South East Wales

Cardiff Uni work sees epilepsy drug treat osteoarthritis

A man with a strap on his leg Image copyright Thinkstock

Using epileptic seizure-preventing drugs could stop almost a million cases of osteoarthritis in the UK each year, Cardiff University research has found.

A single injection was found to prevent injury-induced osteoarthritis, that could potentially save the NHS half a billion pounds a year.

Osteoarthritis is the most common joint disease, causing pain and disability.

While it affects about 8.5 million people in the UK, about one million of these cases are caused by injury.

Researchers found more than 50% of patients who suffer joint injuries develop osteoarthritis, usually five to 15 years later.

By that time, the only treatment is to relieve symptoms of pain and inflammation using painkillers such as paracetamol.

Image copyright Thinkstock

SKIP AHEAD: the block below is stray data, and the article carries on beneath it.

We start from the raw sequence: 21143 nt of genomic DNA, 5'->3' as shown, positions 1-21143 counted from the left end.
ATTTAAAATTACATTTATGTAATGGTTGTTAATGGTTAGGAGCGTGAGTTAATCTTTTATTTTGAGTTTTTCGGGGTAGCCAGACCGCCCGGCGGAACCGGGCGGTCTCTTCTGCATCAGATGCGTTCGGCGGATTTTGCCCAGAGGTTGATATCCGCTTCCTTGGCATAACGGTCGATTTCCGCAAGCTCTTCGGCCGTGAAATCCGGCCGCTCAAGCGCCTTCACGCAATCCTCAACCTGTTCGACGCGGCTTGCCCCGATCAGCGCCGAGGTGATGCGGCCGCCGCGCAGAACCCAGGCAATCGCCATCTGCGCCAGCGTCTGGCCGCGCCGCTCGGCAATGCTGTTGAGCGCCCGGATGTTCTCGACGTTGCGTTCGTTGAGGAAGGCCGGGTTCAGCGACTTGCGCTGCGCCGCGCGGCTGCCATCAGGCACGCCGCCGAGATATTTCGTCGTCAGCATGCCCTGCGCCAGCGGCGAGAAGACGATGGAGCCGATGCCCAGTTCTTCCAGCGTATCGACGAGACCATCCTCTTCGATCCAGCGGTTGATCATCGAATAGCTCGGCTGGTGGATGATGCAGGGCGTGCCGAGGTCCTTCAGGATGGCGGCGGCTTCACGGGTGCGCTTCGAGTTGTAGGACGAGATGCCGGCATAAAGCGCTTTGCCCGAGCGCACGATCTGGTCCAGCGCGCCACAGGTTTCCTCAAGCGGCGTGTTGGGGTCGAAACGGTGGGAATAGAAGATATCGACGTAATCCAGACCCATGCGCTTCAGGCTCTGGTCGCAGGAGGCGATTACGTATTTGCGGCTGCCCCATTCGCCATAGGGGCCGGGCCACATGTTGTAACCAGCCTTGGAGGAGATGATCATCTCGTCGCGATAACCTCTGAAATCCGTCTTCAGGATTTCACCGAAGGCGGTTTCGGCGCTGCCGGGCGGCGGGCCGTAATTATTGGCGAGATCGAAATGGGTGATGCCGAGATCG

The Cardiff University research repurposed anticonvulsants, which are a group of pharmacological agents used for epileptic seizures.

While they were designed to treat the central nervous system, researchers found a single injection following injury could relieve pain and swelling more than any other approved therapy.

Dr Deborah Mason and Dr Cleo Bonnet also noted vastly reduced inflammation and bone cartilage destruction that leads to osteoarthritis.

"As these figures (numbers of osteoarthritis sufferers) rise with our aging population and put further strain on our health system, there is an urgent need to find preventative treatments," Dr Mason said.

The work, part-funded by Arthritis Research UK and the Medical Research Council, is at the preclinical stage and has not yet been tested on humans.

But the fact the drugs have been used for epilepsy has left researchers confident they could be safely and quickly repurposed for osteoarthritis treatment.

Cardiff University previously developed a smart patch that could detect the early onset of osteoarthritis in patients' knees.

More on this story